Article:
After the sections were deparaffinized and dehydrated, and immunohistochemical staining with antibody against CD24 (mouse monoclonal antibody; Neomarkers, Fremont, CA, USA) was performed using a streptavidin-biotin peroxidase procedure, following an antigen retrieval process with microwaves. To prevent the decay of antigenicity, immunohistochemistry was performed within a week after slide preparation. In the previous experiment, we studied the expression of several antigens using the same tissue array slides (7,8). We obtained the expression results of PTEN (anti-PTEN, AG Scientific, San Diego, CA) and CD44 (anti-CD44, Novocastra, Newcastle, UK) from the previous study, and compared the result with the CD24 expression.
For the clinicopathologic analysis, the chi-square test or Fisher's exact test (two sided) was performed. The cumulated survival curves were constructed by the Kaplan-Meier method and differences between the curves were tested for significance using the log-rank test. Multivariate Cox proportional hazard models were used to estimate the hazard ratios and 95% confidence intervals (CI). We included CD24 expression, sex, pathologic staging, and histologic parameters (Lauren's classification, lymphoid stroma and lymphatic invasion) in the multivariate analysis. The results were considered to be statistically significant when the p values were less than 0.05. All statistical analyses were conducted using the SPSS 11.0 statistical software program (SPSS, Chicago, IL).
The non-neoplastic gastric mucosa did not show CD24 expression. In the case of the gastric carcinomas, membranous and cytoplasmic expression of CD24 was found (Fig. 1). CD24 immunoreactivity was detected in 103 of the 300 gastric carcinomas (34.3%). The clinicopathological data of our study are presented in Table 1. The positive CD24 expression was more prevalent in the cancers of the upper portion (71.4%, p=0.031), in differentiated cancer (45.4%, p=0.003), in the intestinal subtype according to the Lauren classification (44.6%, p<0.001) and in advanced cancer (38.1%, p=0.027). The correlations with lymph node metastasis and distant metastasis were statistically insignificant, however, significant association was noted with lymphatic invasion (43.2%, p=0.038) and with vascular invasion (63.2%, p=0.006)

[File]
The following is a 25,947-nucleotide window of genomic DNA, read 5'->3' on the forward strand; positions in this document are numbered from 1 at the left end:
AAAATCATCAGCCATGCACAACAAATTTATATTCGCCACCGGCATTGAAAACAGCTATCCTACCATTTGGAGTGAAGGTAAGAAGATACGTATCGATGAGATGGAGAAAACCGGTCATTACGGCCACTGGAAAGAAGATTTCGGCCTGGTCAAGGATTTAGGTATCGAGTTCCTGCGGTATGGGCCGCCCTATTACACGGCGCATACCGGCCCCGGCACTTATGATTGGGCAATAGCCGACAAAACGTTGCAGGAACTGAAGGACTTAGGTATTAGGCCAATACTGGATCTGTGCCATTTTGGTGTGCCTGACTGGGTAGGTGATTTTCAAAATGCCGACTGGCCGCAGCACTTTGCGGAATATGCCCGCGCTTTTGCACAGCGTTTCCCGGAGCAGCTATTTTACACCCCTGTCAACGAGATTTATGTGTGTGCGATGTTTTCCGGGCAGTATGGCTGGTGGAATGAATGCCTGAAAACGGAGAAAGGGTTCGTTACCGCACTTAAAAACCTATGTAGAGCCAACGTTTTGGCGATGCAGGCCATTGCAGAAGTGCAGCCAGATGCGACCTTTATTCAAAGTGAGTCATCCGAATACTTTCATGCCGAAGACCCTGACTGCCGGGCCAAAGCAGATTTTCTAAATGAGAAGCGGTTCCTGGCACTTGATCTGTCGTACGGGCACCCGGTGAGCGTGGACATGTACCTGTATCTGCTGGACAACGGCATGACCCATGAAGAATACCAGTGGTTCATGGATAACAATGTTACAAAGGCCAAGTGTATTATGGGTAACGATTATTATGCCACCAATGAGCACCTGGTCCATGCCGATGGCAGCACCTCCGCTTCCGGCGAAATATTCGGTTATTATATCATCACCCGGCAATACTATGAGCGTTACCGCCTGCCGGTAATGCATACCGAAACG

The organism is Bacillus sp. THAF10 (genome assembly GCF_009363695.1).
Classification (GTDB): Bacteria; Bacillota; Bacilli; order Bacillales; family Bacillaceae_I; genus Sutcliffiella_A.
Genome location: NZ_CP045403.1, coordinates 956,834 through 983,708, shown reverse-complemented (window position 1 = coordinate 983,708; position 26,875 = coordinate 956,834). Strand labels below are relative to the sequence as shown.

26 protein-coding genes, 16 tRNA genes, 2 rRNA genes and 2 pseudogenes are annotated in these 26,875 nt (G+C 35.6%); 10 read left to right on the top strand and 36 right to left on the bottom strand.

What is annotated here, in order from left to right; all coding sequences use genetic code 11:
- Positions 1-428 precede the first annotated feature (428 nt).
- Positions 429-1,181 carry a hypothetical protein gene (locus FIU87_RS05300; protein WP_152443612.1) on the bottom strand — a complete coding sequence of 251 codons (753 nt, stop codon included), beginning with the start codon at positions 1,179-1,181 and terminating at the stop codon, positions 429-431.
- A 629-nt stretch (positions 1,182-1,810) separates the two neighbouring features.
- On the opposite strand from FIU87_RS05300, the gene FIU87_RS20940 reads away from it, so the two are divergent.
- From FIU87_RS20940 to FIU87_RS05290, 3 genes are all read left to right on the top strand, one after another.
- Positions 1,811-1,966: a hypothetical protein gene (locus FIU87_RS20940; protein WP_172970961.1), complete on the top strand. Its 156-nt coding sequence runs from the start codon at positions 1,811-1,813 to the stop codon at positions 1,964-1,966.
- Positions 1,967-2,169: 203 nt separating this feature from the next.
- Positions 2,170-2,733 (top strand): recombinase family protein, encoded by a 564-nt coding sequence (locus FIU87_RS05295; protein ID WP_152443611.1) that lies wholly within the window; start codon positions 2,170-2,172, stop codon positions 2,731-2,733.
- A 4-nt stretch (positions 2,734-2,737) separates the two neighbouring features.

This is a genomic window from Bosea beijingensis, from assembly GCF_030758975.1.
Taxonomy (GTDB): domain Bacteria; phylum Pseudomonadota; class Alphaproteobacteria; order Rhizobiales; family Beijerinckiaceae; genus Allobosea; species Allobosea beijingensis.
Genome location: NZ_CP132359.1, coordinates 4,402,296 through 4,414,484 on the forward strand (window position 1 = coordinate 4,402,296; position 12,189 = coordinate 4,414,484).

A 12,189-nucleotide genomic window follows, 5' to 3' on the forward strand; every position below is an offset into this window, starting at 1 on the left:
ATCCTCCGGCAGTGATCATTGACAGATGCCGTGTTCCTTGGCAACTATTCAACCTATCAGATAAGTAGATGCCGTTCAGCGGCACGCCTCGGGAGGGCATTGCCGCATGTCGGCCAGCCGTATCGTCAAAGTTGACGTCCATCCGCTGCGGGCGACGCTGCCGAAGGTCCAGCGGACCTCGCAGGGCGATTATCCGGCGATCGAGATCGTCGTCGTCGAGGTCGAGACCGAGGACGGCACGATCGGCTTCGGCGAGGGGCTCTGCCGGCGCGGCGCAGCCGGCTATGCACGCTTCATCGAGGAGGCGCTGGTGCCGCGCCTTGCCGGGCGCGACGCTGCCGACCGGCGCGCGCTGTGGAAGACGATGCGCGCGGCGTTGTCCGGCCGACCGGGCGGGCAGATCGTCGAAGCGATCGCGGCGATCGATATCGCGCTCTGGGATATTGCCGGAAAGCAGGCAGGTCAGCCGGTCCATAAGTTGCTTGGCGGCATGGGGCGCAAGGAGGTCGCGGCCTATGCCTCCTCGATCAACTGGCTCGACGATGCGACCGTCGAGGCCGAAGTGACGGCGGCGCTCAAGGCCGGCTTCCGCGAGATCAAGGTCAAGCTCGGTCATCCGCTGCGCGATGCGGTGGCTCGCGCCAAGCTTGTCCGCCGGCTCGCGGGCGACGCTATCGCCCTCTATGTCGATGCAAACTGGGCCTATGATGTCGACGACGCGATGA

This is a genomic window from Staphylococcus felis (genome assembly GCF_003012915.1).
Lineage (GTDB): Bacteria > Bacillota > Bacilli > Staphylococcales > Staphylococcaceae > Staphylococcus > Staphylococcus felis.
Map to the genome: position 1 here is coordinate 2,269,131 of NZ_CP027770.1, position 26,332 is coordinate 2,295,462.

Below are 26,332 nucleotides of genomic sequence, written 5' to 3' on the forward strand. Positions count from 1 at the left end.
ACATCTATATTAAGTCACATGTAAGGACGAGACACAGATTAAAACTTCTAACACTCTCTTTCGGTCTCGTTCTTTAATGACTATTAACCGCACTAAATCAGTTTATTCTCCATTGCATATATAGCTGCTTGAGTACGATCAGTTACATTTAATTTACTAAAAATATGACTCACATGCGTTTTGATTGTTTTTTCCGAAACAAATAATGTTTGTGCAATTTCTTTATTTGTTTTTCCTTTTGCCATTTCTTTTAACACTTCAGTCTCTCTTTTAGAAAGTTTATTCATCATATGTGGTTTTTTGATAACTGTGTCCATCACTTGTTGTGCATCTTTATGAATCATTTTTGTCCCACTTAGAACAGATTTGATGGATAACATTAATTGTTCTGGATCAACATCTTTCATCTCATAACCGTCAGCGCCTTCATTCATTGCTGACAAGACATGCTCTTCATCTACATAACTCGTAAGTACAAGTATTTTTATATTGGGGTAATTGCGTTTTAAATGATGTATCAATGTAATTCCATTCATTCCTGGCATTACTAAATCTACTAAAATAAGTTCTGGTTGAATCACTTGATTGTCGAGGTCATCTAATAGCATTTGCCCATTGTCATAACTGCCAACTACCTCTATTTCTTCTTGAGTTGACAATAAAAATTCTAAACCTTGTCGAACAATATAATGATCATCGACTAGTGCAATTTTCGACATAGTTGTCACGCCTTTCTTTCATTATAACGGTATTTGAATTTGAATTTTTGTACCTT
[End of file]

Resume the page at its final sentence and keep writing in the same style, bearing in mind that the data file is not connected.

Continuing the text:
We compared the survival of patients whose tumors expressed CD24 with that of patients whose tumors did not express CD24 (Fig. 2A). The cumulative survival rate was significantly better in patients with CD24-negative tumors than in those with CD24-positive tumors (p=0.0207). By multivariate analysis, pathologic staging is the strongest prognostic parameter, and lymphatic invasion is also a prognostic factor. CD24 overexpression was found to be significantly associated with patient survival independently of the pTNM stage or lymphatic invasion (p=0.044, Table 2).
We compared the expression of CD44 and CD24, because both of them are the ligands of adhesion molecules. The expression of CD24 and CD44 is positively correlated; CD24 expression was found to be higher in CD44 (+) cases (47.1%) than in CD44 (-) cases (32.5%, p=0.048). When we compared the expression of CD24 and PTEN, they are negatively correlated; CD24 was expressed in 31.7% of PTEN (+) cases, but in 46.7% of PTEN (-) cases (p=0.031). We investigated the survival difference of each group with combinational expression of CD24 and PTEN proteins. PTEN(+)/CD24(-) cases showed the best survival (mean survival, 61 months) among the four groups (p=0.0003, Fig. 2B).
CD24 is a cell-surface glycoprotein involved in cell-cell and cell-matrix interactions. There is increasing evidence that CD24 contributes to both cellular signaling and cell adhesion(1). CD24 is expressed during progression and metastasis in ovarian (4), breast (5) and prostate cancers (6).
The results of the current study showed that CD24 immunoreactivity was detected in 38.1% of advanced carcinomas compared to 24.7% of early carcinomas (p=0.027); and in 45.4% of cases with differentiated tumors compared to 28.1% of cases with undifferentiated tumors (p=0.003). We also noted that CD24 expression in cases with lymphatic invasion was 43.2% (p=0.038). Furthermore, 63.2% of tumors with vascular invasion showed CD24 expression (p=0.006)(Table 1). These results suggest that the positive expression of CD24 characterizes gastric carcinomas with more aggressive phenotype.